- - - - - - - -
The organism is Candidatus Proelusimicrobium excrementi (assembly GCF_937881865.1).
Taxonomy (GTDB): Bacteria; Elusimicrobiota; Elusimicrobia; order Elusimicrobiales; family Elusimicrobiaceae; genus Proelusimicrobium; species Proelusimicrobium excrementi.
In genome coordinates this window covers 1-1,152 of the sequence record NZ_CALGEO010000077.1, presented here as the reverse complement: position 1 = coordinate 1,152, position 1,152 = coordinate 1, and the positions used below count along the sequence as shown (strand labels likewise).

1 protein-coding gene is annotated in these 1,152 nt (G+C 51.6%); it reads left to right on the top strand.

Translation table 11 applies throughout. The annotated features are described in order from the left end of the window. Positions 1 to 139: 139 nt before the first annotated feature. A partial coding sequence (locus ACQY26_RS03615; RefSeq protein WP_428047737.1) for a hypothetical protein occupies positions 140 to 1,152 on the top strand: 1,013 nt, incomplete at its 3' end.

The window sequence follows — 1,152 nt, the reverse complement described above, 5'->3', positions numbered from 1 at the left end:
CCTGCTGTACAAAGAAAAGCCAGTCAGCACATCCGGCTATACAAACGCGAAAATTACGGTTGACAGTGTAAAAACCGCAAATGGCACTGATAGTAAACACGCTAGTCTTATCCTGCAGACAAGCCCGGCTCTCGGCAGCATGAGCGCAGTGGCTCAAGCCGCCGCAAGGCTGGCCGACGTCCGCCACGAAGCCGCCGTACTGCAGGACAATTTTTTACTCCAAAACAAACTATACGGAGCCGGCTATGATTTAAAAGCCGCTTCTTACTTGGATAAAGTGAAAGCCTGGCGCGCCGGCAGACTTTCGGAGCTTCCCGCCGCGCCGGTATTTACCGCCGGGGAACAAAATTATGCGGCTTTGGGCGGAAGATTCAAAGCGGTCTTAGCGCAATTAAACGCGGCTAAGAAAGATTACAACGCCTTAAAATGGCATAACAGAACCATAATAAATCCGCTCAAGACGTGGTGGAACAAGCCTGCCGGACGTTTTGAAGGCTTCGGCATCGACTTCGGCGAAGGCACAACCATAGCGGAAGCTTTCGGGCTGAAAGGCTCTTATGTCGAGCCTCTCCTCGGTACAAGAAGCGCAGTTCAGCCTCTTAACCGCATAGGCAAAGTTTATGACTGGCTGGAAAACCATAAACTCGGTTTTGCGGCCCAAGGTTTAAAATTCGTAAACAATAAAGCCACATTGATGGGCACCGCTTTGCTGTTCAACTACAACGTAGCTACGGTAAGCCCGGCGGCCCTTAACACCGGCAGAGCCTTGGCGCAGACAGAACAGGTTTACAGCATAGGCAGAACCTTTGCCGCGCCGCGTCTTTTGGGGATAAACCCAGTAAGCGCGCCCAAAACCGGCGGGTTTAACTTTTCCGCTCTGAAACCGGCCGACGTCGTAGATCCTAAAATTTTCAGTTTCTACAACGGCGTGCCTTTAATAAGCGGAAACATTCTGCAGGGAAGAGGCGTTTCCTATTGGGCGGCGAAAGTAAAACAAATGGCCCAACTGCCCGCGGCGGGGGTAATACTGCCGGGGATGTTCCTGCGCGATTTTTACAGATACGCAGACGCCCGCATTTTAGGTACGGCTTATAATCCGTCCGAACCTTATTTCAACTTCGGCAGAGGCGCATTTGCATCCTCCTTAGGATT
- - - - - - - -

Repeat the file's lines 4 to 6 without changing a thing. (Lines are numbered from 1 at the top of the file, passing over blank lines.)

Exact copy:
1 protein-coding gene is annotated in these 1,152 nt (G+C 51.6%); it reads left to right on the top strand.

Translation table 11 applies throughout. The annotated features are described in order from the left end of the window. Positions 1 to 139: 139 nt before the first annotated feature. A partial coding sequence (locus ACQY26_RS03615; RefSeq protein WP_428047737.1) for a hypothetical protein occupies positions 140 to 1,152 on the top strand: 1,013 nt, incomplete at its 3' end.

The window sequence follows — 1,152 nt, the reverse complement described above, 5'->3', positions numbered from 1 at the left end: